Mathura

Mathura

At a Glance
Population
4.42 lakhs
Area
3340 km2
Geo Location
North
Average Climate
34.7 °C
Best time to visit
Oct - Mar

Tourism in Mathura revolves around the places associated with Lord Shri Krishna, an incarnation of Lord Vishnu. Mathura, part of Braj Bhoomi and the place where Shri Krishna spent his childhood, is one of the pilgrimages of the Hindus. City of Mathura is located on the west bank of the river Yamuna that flows mainly undisturbed from Delhi to Agra. Rites on the Yamuna consist partly of launching lighted oil lamps on the river at dusk by the hundreds, a pretty sight. But like all religious places in India, Mathura is not without its paradoxes, the grotesque and the sublime lie cheek by jowl. Mathura is the birthplace of Krishna and it is revered as such by Hindu pilgrims. Their destination is a shrine in one part of the city known as Katra. There once stood a Hindu temple, destroyed by Aurangzeb who built a mosque on the site. But the basement of the temple remains and so does a sign proclaiming “Birthplace of Krishna”. The holiness of Mathura is all pervading — actually, it draws worshippers of Lord Vishnu in the same way that Benares draws the adorers of Lord Shiva, the Destroyer. Just as the followers of Lord Shiva flock to the Ganges, pilgrims to Mathura are drawn to the Yamuna and, in particular, to the Vishram Ghat {ghat means a river terrace). It is here, tradition says, that Shri Krishna rested after slaying the tyrannical Kansa. Kansa was maternal uncle of Shri Krishna and in his jail / prison Lord Krishna was born.

Legend: It is impossible to conceive India without Krishna. Mathura and Vrindavan, belonging to the ancient Brij Bhoomi, are the places most intimately associated with Krishna’s childhood. Kansa, the tyrant prince who had usurped his father Ugrasen’s throne of Mathura, was forewarned of his doom: he was to meet his end at the hands of the eighth child to be born to his cousin, Devaki. Kansa killed Devaki’s children one after another, as soon as they were born and, before she was to be delivered of her eighth child, he interned her and her husband, Vasudeva, in the prison in his fort, guarded most vigilantly. However, when it was time for Shri Krishna, the incarnation of Lord Vishnu, to be born, Yogamaya, the goddess who governs the phenomenal world through her power to create illusions, put all the people of Mathura to slumber. The doors of the fort flung open. Vasudeva carried the new-born son to the house of Nanda and exchanged it for the female-child that had just been born of Nanda’s wife, Yashoda. Only after Vasudeva returned to Devaki, the guards woke up. Kansa was informed that Devaki’s eighth child had been born. He snatched the baby and raised it high to bring it down on a slab of stone, but the baby slipped off his hands miraculously and disappeared, for she got Yogamaya herself. Krishna duly grew up. His charm and power soon made Kansa jealous of him. He made several attempts at killing him, but failed, and ultimately got killed himself. Krishna, while at the house of his foster-parents, had become immensely dear to the cowherd boys and the maids of Vrindavana. They were blessed souls born to enjoy the bliss of Lord Vishnu’s contact in the mortal world. While some of the incidents of Krishna’s life are factual, some are symbolic. The works detailing the episodes of his life are the Bhagavata Puran and the Mahabharata.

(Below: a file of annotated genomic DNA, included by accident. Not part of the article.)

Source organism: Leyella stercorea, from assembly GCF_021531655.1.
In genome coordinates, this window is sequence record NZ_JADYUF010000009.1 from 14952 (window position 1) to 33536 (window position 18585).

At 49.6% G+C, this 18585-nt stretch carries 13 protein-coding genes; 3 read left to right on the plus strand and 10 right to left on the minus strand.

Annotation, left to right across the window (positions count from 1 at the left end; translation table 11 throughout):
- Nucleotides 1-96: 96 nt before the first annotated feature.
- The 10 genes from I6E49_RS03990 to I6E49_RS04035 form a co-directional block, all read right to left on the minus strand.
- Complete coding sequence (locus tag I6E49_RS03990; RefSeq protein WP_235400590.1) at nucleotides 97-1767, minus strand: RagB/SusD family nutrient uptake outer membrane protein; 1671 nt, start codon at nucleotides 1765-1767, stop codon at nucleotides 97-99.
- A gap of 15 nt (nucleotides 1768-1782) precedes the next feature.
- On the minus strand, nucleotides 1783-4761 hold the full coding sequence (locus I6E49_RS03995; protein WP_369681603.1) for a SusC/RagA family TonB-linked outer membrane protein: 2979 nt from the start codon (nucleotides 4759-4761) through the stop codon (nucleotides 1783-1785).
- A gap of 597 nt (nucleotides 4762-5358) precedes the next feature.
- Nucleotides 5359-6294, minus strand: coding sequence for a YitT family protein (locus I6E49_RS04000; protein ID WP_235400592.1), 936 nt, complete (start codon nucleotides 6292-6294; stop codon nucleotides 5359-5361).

History: Mathura is one of the oldest cities of India. Its history has been traced back even before the days of the Maurya dynasty which ruled India from 325 to 184 B.C. This explains, of course, why its museum was able to accumulate the artistic wealth left behind by various dynasties that ruled the region. And this may also explain the flowering of Mathura sculpture which started in the first century A.D. and lasted for the startling period of 1,200 years even though it declined near the end when sculptors gave up religious Buddhist and Hindu subjets to turn their chisels onto more frivolous figures of full-bosomed dancing girls. Unfortunately, much of the grandeur of Mathura suffered the wrath of its conquerors and few Hindu monuments remain. For the unrushed traveler, Mathura can also be the starting point for a 60 km side trip westward to Deeg, home of the early 18th century palace built by Suraj Mal, a Jat leader. The Jats were the most industrious warriors of Agra and this palace contained a fair share of their grand victories. Marble pavilions rise up from the gardens of the palace grounds. Not far away stands a fort on Rup Sagar Lake which saw some hard fighting when the British conquered Northern India.

Importance: Systematic excavation being carried out at Mathura has established the fact that it is a city of great antiquity. Remains of human settlements belonging to several remote ages have come to light. Mathura is often vibrant with fairs and festivals in memory of Krishna when the folk music and dances of Brij come out in their richness. The Raslila and Holi at Mathura are famous. Krishna Janmasthan, ghats on Yamuna and temples of Vrindavana are prime tourist attractions in Mathura.

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